‘Fermentation Process’ Tagged Posts

Organic Loose Leaf Tea And Its Benefits

More and more people are now becoming health conscious and they are turning to organic loose leaf tea for its natural properties that are said to prom...


More and more people are now becoming health conscious and they are turning to organic loose leaf tea for its natural properties that are said to promote better health. Organic loose leaf tea or any other tea products are preferred by many because they contain less caffeine and the slightly astringent taste of the hot drink is appealing to them. There are four basic types including black tea, oolong, green and white so named due to the process with which they are individually processed and their maturity at the time they are picked.

Most tea comes from bushes that would grow into trees if left unattended. Most growers keep them trimmed between three and four feet to allow for ease in picking the top leaves. The growing season varies by region, the top leaves of the tea bush are picked and the bush will offer new leaves in another two or three weeks. The leaves are picked during various stages of their growth. For example, white tea is made from only the youngest leaves that have not yet begun their natural fermentation process.

Many growers protect the tea bushes from the sun to minimize the amount of chlorophyll in the leaves, providing a more pure taste. Black tea, the most popular type sold around the world, are made from leaves that are left on the bush until the fermentation process is well underway.

One tea distributor started selling leaves in cloth bags and users quickly learned they could place the entire bag in boiling water and infuse the flavor into their drink. This practice quickly became popular but there was a pause in the making of tea bags during the war. At the end of World War II however, Tetley began selling paper tea bags, which made it a top selling drink in the world.

Organic loose leaf tea is a natural source of amino acid theanine and polyphenolic antioxidant catechins, which are highly valued for their health benefits. Many believe that drinking organic loose leaf tea such as green tea or white tea offers more health benefits as they contain more of these natural products than black tea or even oolong tea.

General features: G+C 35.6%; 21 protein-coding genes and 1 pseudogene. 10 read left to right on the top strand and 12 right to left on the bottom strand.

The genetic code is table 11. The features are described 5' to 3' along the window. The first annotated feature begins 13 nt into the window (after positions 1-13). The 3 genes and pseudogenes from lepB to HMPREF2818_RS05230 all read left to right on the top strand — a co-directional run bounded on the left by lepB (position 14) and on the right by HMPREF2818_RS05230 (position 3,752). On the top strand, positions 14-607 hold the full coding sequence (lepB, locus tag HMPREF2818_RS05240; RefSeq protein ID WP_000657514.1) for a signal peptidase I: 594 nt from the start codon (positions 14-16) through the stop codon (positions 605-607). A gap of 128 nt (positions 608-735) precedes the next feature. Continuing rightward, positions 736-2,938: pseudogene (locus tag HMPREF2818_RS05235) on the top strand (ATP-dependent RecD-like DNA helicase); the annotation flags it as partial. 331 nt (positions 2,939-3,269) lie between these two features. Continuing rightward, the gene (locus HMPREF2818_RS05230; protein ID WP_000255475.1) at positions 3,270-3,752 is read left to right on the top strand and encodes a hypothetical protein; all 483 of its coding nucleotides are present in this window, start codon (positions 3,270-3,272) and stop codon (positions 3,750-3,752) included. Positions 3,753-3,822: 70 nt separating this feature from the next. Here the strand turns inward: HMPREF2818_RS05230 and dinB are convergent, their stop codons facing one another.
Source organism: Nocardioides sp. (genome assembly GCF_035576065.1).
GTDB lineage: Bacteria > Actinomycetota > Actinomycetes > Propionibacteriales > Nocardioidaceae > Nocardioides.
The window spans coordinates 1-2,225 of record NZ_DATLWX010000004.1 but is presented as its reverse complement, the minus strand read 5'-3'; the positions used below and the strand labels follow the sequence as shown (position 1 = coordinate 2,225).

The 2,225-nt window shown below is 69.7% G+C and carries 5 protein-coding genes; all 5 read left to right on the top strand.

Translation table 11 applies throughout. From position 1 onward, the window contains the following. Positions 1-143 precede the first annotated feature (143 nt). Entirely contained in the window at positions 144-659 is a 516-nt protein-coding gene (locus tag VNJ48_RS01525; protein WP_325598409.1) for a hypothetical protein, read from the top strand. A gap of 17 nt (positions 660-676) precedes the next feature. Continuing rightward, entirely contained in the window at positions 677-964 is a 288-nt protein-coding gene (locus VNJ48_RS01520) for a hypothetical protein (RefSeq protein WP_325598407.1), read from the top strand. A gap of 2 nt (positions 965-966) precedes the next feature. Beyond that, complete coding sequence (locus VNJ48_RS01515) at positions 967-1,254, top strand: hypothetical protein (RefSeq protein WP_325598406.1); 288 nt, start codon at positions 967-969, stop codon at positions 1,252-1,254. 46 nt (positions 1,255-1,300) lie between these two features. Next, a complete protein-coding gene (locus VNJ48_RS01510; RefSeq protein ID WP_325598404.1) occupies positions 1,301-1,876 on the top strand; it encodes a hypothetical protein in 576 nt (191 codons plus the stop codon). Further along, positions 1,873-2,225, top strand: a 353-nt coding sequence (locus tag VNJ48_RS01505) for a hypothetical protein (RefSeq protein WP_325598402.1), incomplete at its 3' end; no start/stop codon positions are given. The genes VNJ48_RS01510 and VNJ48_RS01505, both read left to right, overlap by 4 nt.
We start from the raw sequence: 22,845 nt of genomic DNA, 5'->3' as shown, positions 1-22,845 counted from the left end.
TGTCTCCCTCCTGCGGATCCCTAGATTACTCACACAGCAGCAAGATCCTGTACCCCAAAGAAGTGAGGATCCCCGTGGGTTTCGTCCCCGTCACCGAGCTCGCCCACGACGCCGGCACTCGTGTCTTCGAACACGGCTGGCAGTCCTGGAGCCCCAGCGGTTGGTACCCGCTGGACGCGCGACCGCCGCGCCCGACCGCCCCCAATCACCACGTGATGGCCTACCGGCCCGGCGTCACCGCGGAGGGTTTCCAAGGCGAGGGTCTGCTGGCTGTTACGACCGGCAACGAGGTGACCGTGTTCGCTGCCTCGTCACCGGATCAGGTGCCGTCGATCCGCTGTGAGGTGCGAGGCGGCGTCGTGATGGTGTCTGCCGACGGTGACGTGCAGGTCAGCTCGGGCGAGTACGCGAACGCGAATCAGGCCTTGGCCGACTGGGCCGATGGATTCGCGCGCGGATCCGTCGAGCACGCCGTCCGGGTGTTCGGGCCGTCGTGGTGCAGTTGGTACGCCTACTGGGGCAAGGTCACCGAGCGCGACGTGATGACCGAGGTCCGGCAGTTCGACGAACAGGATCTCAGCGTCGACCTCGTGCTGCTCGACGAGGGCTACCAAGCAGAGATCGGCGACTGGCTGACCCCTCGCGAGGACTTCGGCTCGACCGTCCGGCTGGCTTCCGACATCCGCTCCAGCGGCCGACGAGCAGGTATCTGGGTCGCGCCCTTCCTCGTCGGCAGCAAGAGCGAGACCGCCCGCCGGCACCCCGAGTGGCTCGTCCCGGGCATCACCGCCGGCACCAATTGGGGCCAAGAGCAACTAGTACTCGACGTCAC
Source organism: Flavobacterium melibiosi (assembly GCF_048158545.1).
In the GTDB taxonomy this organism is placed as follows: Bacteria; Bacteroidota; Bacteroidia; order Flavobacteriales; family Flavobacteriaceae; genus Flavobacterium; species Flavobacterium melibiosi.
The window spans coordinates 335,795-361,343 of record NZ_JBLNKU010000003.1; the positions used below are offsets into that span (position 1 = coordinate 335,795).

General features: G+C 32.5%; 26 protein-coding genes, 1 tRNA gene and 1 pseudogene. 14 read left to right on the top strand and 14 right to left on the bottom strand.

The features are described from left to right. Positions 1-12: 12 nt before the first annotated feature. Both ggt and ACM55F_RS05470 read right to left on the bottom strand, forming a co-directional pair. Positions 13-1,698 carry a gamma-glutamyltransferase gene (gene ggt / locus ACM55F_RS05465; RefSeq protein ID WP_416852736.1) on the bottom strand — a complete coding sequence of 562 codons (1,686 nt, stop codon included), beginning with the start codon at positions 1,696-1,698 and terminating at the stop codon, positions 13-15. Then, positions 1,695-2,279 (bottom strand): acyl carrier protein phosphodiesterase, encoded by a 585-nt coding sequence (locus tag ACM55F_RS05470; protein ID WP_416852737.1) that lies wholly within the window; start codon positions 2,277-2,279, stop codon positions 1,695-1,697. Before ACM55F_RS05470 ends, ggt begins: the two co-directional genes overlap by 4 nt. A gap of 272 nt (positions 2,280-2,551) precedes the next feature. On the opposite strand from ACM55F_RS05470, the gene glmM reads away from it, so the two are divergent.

Brewing times and temperatures will vary depending on the type of tea being brewed as well as on individual tastes. Green, white and those organic loose leaf tea that are considered more delicate can be brewed at temperatures under 200 degrees, while black and oolong are typically steeped in water just below the 212 degree boiling point.

Oolong Tea: Full of Flavorful Benefits


While modern medicine remains skeptical about oolong tea’s healing powers, there are adequate reasons to continue research on the benefits oolong tea and what makes it a prized commodity in many eastern cultures. Thousands of years of Chinese history can back up the many claims about the health benefits of oolong tea.

Tea has certain ingredients that offer healthy remedies. The amount of specific ingredients may vary depending on the degree of fermentation during the processing stage. Green tea, which is unfermented and contains the antioxidant catechin, claims to be helpful in the prevention of cardiovascular diseases. Oolong tea predominantly contains polyphenol which is known to promote health and beauty. Polyphenol is also the ingredient that gives oolong tea its unique flavor.

As people age, the free radicals in the body and the skin become more abundant. Free radicals constantly form on the skin from any number of sources and if not removed, cause the skin to age more rapidly. In additional to the polyphenols in oolong tea, it also contains antioxidant characteristics which attach to the free radicals and help them find their way out of the body.

Same Source, Different Types

You may be surprised to learn that green tea, oolong tea, and black tea all come from the same plant. What makes them different is the fermentation process of the leaves that changes the taste and benefits of these different teas. Black tea is fully fermented during its process while white and green tea are not fermented at all. For oolong tea, the fermentation process lies somewhere in between, depending on the company processing the leaves.

Drinking oolong tea, which was brewed in extremely small teapots and drank from small teacups, was considered an art in China. Only in the 1990’s did brewed oolong tea become readily available to drink and thus its use quickly spread to Japan and eventually into the Western world. Oolong tea is a native of the Fujian Province in China and these products are shipped globally, maintaining the strict growing culture that has made this tea famous in China for generations.

Aside from the health benefits of oolong tea, it is one of a few beverages that can compliment any type of meal. Tea lovers can appreciate its flavor and claim that they do not lose the fondness for the taste regardless of the quantity consumed each day.